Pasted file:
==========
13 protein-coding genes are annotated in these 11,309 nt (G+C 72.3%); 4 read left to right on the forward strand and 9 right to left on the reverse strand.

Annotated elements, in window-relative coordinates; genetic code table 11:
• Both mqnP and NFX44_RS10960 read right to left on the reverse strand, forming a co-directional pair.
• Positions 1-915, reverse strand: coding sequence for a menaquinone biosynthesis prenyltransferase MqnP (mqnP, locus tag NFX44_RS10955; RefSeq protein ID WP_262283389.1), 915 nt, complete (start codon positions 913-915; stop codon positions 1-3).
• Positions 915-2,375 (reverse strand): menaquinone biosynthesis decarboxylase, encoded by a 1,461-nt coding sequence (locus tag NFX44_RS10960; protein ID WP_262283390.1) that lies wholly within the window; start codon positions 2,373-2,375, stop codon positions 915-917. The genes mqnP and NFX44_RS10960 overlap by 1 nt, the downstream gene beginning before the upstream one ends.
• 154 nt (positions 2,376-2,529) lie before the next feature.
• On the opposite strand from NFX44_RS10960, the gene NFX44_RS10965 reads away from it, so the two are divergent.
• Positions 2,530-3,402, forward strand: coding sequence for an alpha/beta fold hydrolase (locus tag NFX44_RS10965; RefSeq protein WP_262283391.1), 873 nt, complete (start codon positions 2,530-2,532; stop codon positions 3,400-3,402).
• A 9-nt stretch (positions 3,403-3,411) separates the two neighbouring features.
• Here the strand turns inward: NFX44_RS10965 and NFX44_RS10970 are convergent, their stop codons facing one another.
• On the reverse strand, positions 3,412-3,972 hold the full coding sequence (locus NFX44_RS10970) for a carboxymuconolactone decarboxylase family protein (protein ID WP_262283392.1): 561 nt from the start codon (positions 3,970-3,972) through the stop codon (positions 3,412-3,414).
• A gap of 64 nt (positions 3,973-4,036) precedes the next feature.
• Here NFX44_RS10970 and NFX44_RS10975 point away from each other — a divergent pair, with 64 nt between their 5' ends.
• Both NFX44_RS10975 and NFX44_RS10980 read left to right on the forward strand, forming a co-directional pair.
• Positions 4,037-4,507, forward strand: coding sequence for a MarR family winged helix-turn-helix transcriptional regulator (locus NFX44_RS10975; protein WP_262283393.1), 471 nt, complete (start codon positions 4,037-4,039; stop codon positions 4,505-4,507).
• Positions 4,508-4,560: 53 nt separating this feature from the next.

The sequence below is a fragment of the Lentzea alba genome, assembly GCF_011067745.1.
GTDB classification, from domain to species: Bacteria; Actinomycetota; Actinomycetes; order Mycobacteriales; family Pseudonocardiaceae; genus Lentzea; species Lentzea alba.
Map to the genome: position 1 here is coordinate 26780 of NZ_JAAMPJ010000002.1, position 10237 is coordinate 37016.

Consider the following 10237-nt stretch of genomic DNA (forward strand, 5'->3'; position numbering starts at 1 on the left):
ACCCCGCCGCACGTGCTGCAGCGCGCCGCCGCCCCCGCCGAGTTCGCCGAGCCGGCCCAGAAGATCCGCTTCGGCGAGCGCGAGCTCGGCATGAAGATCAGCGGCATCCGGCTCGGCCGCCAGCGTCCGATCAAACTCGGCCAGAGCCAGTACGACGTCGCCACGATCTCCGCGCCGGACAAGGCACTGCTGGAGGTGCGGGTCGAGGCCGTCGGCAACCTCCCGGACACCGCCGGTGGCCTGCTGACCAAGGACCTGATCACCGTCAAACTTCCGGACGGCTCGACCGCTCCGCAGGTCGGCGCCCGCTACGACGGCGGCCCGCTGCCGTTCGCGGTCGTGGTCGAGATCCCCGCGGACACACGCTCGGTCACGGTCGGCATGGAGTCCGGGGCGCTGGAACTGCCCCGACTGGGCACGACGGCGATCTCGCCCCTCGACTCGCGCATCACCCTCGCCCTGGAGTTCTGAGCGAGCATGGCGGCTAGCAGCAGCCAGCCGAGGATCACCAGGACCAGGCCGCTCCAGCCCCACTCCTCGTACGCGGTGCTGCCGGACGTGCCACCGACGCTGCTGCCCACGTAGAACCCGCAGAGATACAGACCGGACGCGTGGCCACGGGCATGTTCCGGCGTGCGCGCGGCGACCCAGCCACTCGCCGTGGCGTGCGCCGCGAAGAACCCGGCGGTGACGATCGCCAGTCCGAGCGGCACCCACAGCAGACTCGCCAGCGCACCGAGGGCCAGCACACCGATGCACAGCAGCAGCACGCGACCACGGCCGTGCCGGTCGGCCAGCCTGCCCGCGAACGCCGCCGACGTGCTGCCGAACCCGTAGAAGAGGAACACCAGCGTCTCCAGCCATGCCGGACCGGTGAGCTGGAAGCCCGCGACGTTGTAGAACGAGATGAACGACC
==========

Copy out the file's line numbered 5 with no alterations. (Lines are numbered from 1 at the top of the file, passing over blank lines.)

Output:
• Positions 915-2,375 (reverse strand): menaquinone biosynthesis decarboxylase, encoded by a 1,461-nt coding sequence (locus tag NFX44_RS10960; protein ID WP_262283390.1) that lies wholly within the window; start codon positions 2,373-2,375, stop codon positions 915-917. The genes mqnP and NFX44_RS10960 overlap by 1 nt, the downstream gene beginning before the upstream one ends.